Volume 7, Issue 3
September 1986, pages 131-240
pp 131-139 September 1986
Radio recombination lines are known to be observable at positions along the galactic ridge which are free of discrete continuum sources. Based on the results of a recent survey of H272α lines it is shown that most of the observed galactic ridge recombination lines can be explained as emission from outer low-density envelopes of normal Hn regions. The distribution of low-density ionized gas and discrete HII regions as a function of the distance from the galactic centre is also derived.
pp 141-153 September 1986
Observations of the H272α recombination line towards the galactic centre show features near VLSR= 0, −50 and + 36 kms−1. We have combined the parameters of these features with the available H166α measurements to obtain the properties of the ionized gas present along the line of sight and also in the ‘3 kpc arm’. For the line-of-sight ionized gas we get an electron density around 7 cm−3 and a pathlength through it ∼ 10–60 pc. The emission measure and the electron temperature are in the range 500–2900 pc cm−6 and 2000–6000 K. respectively. The ionized gas in the 3 kpc arm has an electron density of 30 cm−3 and extends over 9 pc along the line of sight if we assume an electron temperature of 104 K. Using the available upper limit to the intensity of the H351α recombination line, we show that the distributed ionized gas responsible for the dispersion of pulsar signals should have a temperature >4500 K. and a minimum filling factor of 20 per cent. We also show that recombination lines from the ‘warm ionized’ gas proposed by McKee & Ostriker (1977) should be detectable in the frequency range 100–150 MHz towards the galactic centre with the sensitivity available at present.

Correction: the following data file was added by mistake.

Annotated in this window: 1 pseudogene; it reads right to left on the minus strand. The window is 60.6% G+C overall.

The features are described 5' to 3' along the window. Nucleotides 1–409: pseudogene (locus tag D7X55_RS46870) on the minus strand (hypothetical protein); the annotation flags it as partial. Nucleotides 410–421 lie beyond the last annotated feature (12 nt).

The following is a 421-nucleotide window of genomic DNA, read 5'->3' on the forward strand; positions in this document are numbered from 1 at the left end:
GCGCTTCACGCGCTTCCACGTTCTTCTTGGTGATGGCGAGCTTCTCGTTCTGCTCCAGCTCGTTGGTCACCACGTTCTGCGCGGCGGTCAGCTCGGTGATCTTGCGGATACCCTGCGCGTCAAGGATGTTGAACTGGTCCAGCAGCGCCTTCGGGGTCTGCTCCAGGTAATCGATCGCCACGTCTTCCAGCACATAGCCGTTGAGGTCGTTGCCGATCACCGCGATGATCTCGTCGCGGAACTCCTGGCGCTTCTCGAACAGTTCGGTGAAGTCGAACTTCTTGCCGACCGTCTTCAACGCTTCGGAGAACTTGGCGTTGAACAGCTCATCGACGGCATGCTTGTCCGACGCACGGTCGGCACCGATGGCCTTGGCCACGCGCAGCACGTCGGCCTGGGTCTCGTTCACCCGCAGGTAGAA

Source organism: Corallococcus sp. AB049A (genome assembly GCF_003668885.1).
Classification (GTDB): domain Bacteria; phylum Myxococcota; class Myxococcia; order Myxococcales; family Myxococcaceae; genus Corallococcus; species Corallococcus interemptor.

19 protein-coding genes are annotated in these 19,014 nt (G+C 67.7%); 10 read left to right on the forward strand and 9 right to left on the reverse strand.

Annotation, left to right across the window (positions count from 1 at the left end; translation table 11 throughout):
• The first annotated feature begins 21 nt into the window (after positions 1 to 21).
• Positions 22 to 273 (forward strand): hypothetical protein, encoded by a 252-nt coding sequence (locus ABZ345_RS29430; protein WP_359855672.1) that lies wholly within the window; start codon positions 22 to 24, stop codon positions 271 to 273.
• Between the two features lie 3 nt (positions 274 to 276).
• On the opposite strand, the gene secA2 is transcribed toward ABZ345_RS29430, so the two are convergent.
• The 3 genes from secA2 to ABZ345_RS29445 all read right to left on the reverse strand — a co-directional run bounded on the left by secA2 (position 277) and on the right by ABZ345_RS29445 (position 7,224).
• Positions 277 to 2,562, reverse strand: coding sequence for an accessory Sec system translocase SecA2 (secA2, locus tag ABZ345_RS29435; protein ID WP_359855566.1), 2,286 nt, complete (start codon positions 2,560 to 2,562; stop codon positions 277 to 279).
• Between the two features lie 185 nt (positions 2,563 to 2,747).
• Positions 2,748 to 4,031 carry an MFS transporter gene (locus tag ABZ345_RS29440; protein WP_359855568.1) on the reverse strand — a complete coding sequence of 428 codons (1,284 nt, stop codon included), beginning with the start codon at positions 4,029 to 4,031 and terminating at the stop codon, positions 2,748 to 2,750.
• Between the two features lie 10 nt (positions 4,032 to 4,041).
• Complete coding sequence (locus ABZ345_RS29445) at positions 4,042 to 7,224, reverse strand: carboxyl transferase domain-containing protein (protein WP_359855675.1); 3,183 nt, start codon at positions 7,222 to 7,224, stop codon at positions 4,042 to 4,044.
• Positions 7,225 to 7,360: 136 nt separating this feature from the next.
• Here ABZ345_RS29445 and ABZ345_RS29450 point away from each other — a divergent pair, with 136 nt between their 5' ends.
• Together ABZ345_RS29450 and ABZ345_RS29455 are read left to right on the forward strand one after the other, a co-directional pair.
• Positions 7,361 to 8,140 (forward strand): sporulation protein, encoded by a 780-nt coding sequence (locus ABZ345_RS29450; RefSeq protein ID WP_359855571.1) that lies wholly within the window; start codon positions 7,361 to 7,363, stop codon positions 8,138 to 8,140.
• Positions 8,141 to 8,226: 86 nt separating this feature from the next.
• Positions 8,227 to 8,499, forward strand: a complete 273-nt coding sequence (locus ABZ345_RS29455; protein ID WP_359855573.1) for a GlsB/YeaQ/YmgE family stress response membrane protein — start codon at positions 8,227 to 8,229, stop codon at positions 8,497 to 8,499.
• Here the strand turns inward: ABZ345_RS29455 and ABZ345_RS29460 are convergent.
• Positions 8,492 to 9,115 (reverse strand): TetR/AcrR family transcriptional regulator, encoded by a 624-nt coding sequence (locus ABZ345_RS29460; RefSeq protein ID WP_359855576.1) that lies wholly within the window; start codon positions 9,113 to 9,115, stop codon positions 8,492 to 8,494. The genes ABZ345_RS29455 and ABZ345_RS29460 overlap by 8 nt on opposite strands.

pp 155-170 September 1986
We present a detailed study of the inhomogeneous Stephani-Krasinski solution with time-dependent curvature index. In general, the cosmological behaviour of the models depends on six arbitrary functions of time. Such models are termed ‘private universes’ and cannot be in accord with observation in the most general case. Two simple models with changing topology are considered as illustrating examples. In one of these models the pressure turns out to be negative and hence a violation of the weak energy condition in the singularity theorems is possible. A brief review of other inhomogeneous cosmologies is included for the sake of clarity. It is shown that the geodesic equation can be reduced to a complicated differential equation, which depends on the three arbitrary functions involved. Therefore, it is difficult to obtain explicit formulas for the various observational relations.
pp 171-194 September 1986
Spectrophotometric and spectroscopic observations of CQ Cep — the shortest-period binary with WN component — are presented. Excepting the NV λ4603, the fluxes of all other emission lines show enhancement at minima. They can be explained by the Roche surfaces that take into account the strong wind of the WN7 component. Various radial velocity curves for emission and absorption give different orbital solutions with a general positive shift of λ axes. Although N IV λ4058 represents the true motion of the WN7 component, its flux variations are influenced by geometric effects. There is no signature of the companion. The extent of the atmosphere of CQ Cephei appears larger than in V444Cyg, another eclipsing binary with a Wolf-Rayet component.